SUMMARY Congenital and acquired hearing loss during infancy has lifelong, debilitating consequences. Early identification of hearing loss improves the efficacy of auditory (re)habilitation, communication outcomes and quality of life for these individuals. Systemic infections are a major cause of morbidity and mortality in neonates admitted to the neonatal intensive care unit (NICU). Bacterial infections (i.e., sepsis) are treated empirically with antibiotics, including the life-saving aminoglycosides, like gentamicin. In preclinical models, aminoglycoside treatment induces dose-dependent and frequency-selective sensorineural hearing and balance deficits (i.e., ototoxicity), as well as acute kidney damage. Systemic inflammation induced by bacterial ligands potentiates this drug-induced hearing loss. Infants with (suspected) sepsis require urgent gentamicin treatment, and appear to have a greater risk of hearing loss in pilot studies. Our long-term goal is to reduce the incidence, and extent, of drug-induced hearing loss among infants discharged from the NICU (graduates). We propose a non- interventional translational study of this vulnerable population to: Aim 1: Identify if gentamicin dose-dependently increases hearing loss in infants There is little rigorous data showing the dose-dependency and frequency-selectivity of aminoglycoside- induced hearing loss in humans. We will test the hypothesis that greater cumulative gentamicin dosing increases the degree of hearing loss in NICU graduates. Aim 2: Verify if (suspected) sepsis potentiates gentamicin-induced hearing loss in infants Pilot data suggest that NICU subjects with (suspected) sepsis and ?5 days of gentamicin therapy have a greater risk of hearing loss compared to their age-matched peers. We will verify these pilot data by testing the hypothesis that (suspected) sepsis increases the risk, and extent, of gentamicin-induced hearing loss in NICU graduates. If gentamicin-induced hearing loss in NICU graduates is (i) dose-dependent, and/or (ii) potentiated by (suspected) sepsis, these data will predicate the need for ototoxicity monitoring prior to, and following, discharge from the NICU. If implemented, this will (i) ensure earlier detection of hearing loss, (ii) improve the efficacy of auditory (re)habilitation strategies. In addition, identifying the incidence and dose-dependency of gentamicin- induced hearing loss will facilitate subsequent studies to determine if (i) reducing ototoxic aminoglycoside dosing, and/or (ii) alternative antibiotic or otoprotective strategies, better preserve lifelong hearing in humans. These strategies will enable NICU graduates to better meet their peers? listening and spoken language skills to fulfill their educational potential and lifelong contributions to society.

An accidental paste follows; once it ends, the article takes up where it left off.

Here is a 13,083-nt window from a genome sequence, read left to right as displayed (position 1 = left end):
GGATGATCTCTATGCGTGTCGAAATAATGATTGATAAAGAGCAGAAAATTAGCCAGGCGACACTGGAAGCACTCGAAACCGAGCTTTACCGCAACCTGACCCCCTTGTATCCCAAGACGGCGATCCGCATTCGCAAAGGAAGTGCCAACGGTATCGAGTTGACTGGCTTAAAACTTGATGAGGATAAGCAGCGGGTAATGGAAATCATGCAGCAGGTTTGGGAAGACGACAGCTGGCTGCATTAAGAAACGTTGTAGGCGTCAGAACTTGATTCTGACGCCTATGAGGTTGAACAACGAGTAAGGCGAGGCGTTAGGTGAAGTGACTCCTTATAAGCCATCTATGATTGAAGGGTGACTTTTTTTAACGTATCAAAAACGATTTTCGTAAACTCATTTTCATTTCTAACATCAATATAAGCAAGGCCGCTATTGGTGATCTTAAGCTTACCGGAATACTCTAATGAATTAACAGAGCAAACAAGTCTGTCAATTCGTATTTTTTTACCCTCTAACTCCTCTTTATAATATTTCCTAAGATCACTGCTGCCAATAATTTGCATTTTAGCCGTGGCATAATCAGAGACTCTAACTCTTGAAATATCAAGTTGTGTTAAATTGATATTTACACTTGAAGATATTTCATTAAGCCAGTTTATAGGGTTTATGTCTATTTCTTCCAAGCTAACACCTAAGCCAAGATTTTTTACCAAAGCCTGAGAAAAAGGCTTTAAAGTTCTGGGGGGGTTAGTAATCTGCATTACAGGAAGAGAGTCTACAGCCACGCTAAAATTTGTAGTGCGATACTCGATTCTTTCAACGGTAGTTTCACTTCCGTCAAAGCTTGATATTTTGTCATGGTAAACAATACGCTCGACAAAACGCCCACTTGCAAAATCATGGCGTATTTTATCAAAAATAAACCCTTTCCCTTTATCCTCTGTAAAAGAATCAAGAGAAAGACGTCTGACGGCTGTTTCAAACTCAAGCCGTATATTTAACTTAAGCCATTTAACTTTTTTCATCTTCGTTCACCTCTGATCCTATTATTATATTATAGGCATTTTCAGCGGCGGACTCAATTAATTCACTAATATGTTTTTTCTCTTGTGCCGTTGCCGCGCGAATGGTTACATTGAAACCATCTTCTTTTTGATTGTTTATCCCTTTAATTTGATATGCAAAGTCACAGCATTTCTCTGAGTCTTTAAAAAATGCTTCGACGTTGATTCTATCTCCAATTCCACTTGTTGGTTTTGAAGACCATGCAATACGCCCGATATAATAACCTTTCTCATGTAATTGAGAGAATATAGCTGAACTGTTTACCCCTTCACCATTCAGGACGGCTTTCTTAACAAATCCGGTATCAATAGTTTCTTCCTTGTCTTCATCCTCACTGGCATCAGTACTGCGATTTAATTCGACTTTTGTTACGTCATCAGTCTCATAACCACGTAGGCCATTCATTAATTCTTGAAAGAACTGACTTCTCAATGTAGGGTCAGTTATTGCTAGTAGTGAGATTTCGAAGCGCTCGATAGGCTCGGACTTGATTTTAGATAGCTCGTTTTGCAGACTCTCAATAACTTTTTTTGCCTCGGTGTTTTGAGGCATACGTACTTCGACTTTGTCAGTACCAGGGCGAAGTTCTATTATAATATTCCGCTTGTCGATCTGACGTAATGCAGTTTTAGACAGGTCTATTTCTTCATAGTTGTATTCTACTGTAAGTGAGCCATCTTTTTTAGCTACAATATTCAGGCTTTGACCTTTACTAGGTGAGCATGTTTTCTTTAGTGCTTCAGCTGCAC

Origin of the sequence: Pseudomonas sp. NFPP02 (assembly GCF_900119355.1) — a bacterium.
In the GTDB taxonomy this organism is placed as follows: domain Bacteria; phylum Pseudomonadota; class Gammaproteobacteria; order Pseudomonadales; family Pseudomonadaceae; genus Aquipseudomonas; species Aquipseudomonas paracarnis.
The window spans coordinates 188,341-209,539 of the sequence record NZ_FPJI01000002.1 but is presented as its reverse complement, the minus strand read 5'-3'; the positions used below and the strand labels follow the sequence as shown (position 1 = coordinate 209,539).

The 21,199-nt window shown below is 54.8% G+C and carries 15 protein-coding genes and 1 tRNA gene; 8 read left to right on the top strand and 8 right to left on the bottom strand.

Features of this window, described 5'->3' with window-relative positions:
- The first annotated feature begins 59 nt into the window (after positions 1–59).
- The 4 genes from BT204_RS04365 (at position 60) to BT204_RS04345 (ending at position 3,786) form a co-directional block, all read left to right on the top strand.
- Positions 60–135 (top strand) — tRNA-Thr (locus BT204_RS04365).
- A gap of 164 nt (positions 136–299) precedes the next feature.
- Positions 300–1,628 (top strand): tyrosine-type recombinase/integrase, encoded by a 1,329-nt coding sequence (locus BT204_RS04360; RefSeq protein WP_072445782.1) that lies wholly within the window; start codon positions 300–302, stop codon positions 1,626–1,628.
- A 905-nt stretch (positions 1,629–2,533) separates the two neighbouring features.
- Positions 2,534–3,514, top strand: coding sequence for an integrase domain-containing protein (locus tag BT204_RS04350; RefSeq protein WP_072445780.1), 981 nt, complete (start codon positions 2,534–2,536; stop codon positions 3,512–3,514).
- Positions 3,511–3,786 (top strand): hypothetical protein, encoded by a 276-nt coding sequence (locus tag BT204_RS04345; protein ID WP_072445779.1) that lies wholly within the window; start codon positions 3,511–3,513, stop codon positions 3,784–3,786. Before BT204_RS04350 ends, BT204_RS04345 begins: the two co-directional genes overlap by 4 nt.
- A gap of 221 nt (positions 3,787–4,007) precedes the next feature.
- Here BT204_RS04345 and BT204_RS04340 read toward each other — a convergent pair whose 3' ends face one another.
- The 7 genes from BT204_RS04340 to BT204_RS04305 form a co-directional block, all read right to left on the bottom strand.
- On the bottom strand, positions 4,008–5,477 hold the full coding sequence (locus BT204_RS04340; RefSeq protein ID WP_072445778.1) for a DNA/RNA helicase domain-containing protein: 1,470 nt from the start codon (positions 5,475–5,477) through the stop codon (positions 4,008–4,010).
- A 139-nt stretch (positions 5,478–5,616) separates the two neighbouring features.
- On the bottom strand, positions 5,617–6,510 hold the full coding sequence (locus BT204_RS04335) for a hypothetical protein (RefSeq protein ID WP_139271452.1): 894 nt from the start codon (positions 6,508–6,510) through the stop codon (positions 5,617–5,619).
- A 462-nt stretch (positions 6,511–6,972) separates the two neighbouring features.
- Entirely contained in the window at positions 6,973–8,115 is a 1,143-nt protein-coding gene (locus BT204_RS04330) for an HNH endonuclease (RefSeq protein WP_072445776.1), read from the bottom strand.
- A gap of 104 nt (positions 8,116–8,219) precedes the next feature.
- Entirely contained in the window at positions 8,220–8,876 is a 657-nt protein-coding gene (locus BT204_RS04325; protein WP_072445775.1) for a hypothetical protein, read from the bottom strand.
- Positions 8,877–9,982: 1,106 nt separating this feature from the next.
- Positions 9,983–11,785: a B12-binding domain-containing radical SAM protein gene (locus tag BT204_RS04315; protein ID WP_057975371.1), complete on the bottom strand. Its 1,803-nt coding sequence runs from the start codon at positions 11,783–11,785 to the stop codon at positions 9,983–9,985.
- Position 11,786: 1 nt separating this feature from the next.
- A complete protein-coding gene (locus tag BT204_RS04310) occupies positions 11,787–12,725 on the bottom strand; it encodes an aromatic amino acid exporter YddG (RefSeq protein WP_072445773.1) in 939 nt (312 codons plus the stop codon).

|Effective start/end date||7/1/19 → 6/30/22|
- National Institute on Deafness and Other Communication Disorders: $670,860.00
- National Institute on Deafness and Other Communication Disorders: $2,003,144.00
- National Institute on Deafness and Other Communication Disorders: $666,142.00
Explore the research topics touched on by this project. These labels are generated based on the underlying awards/grants. Together they form a unique fingerprint.